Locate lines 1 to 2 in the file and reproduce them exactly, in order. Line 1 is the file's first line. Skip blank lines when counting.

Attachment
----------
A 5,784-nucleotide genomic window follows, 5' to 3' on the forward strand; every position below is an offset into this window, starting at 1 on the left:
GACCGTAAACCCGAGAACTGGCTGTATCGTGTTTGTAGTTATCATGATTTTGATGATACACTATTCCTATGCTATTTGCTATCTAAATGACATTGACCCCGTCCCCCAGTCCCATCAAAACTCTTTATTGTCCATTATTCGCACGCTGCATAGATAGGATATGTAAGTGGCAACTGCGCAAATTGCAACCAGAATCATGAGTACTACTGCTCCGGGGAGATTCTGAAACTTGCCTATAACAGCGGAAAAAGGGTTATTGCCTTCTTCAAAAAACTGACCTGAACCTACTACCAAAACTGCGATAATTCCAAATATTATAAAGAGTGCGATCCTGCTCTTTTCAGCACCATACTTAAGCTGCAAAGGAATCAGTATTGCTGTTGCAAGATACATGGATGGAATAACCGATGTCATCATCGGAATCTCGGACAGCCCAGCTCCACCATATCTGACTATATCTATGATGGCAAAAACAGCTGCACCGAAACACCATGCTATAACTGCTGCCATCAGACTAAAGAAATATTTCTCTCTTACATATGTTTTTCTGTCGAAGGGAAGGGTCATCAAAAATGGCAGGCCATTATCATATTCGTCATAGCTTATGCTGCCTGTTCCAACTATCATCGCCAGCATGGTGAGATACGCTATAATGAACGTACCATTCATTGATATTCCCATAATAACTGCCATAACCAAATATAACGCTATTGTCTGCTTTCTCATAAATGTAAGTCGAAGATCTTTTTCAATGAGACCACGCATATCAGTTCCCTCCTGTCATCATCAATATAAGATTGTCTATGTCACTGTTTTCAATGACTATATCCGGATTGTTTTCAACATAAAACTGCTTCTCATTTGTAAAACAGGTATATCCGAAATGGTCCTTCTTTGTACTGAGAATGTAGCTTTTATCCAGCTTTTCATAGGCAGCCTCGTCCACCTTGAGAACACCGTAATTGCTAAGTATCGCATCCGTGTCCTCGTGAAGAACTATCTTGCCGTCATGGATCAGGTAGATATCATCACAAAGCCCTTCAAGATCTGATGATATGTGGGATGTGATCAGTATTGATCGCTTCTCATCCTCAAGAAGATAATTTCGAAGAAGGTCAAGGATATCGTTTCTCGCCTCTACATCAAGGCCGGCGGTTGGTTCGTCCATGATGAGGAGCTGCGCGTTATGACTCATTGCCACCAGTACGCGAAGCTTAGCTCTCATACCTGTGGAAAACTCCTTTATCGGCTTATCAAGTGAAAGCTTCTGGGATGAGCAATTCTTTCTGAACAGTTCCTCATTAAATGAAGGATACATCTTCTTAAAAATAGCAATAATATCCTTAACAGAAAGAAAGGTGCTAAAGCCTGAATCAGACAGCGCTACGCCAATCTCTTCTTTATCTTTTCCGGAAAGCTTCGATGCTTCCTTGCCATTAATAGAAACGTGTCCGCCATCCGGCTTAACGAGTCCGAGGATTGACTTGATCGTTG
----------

A 5,784-nucleotide genomic window follows, 5' to 3' on the forward strand; every position below is an offset into this window, starting at 1 on the left:
GACCGTAAACCCGAGAACTGGCTGTATCGTGTTTGTAGTTATCATGATTTTGATGATACACTATTCCTATGCTATTTGCTATCTAAATGACATTGACCCCGTCCCCCAGTCCCATCAAAACTCTTTATTGTCCATTATTCGCACGCTGCATAGATAGGATATGTAAGTGGCAACTGCGCAAATTGCAACCAGAATCATGAGTACTACTGCTCCGGGGAGATTCTGAAACTTGCCTATAACAGCGGAAAAAGGGTTATTGCCTTCTTCAAAAAACTGACCTGAACCTACTACCAAAACTGCGATAATTCCAAATATTATAAAGAGTGCGATCCTGCTCTTTTCAGCACCATACTTAAGCTGCAAAGGAATCAGTATTGCTGTTGCAAGATACATGGATGGAATAACCGATGTCATCATCGGAATCTCGGACAGCCCAGCTCCACCATATCTGACTATATCTATGATGGCAAAAACAGCTGCACCGAAACACCATGCTATAACTGCTGCCATCAGACTAAAGAAATATTTCTCTCTTACATATGTTTTTCTGTCGAAGGGAAGGGTCATCAAAAATGGCAGGCCATTATCATATTCGTCATAGCTTATGCTGCCTGTTCCAACTATCATCGCCAGCATGGTGAGATACGCTATAATGAACGTACCATTCATTGATATTCCCATAATAACTGCCATAACCAAATATAACGCTATTGTCTGCTTTCTCATAAATGTAAGTCGAAGATCTTTTTCAATGAGACCACGCATATCAGTTCCCTCCTGTCATCATCAATATAAGATTGTCTATGTCACTGTTTTCAATGACTATATCCGGATTGTTTTCAACATAAAACTGCTTCTCATTTGTAAAACAGGTATATCCGAAATGGTCCTTCTTTGTACTGAGAATGTAGCTTTTATCCAGCTTTTCATAGGCAGCCTCGTCCACCTTGAGAACACCGTAATTGCTAAGTATCGCATCCGTGTCCTCGTGAAGAACTATCTTGCCGTCATGGATCAGGTAGATATCATCACAAAGCCCTTCAAGATCTGATGATATGTGGGATGTGATCAGTATTGATCGCTTCTCATCCTCAAGAAGATAATTTCGAAGAAGGTCAAGGATATCGTTTCTCGCCTCTACATCAAGGCCGGCGGTTGGTTCGTCCATGATGAGGAGCTGCGCGTTATGACTCATTGCCACCAGTACGCGAAGCTTAGCTCTCATACCTGTGGAAAACTCCTTTATCGGCTTATCAAGTGAAAGCTTCTGGGATGAGCAATTCTTTCTGAACAGTTCCTCATTAAATGAAGGATACATCTTCTTAAAAATAGCAATAATATCCTTAACAGAAAGAAAGGTGCTAAAGCCTGAATCAGACAGCGCTACGCCAATCTCTTCTTTATCTTTTCCGGAAAGCTTCGATGCTTCCTTGCCATTAATAGAAACGTGTCCGCCATCCGGCTTAACGAGTCCGAGGATTGACTTGATCGTTG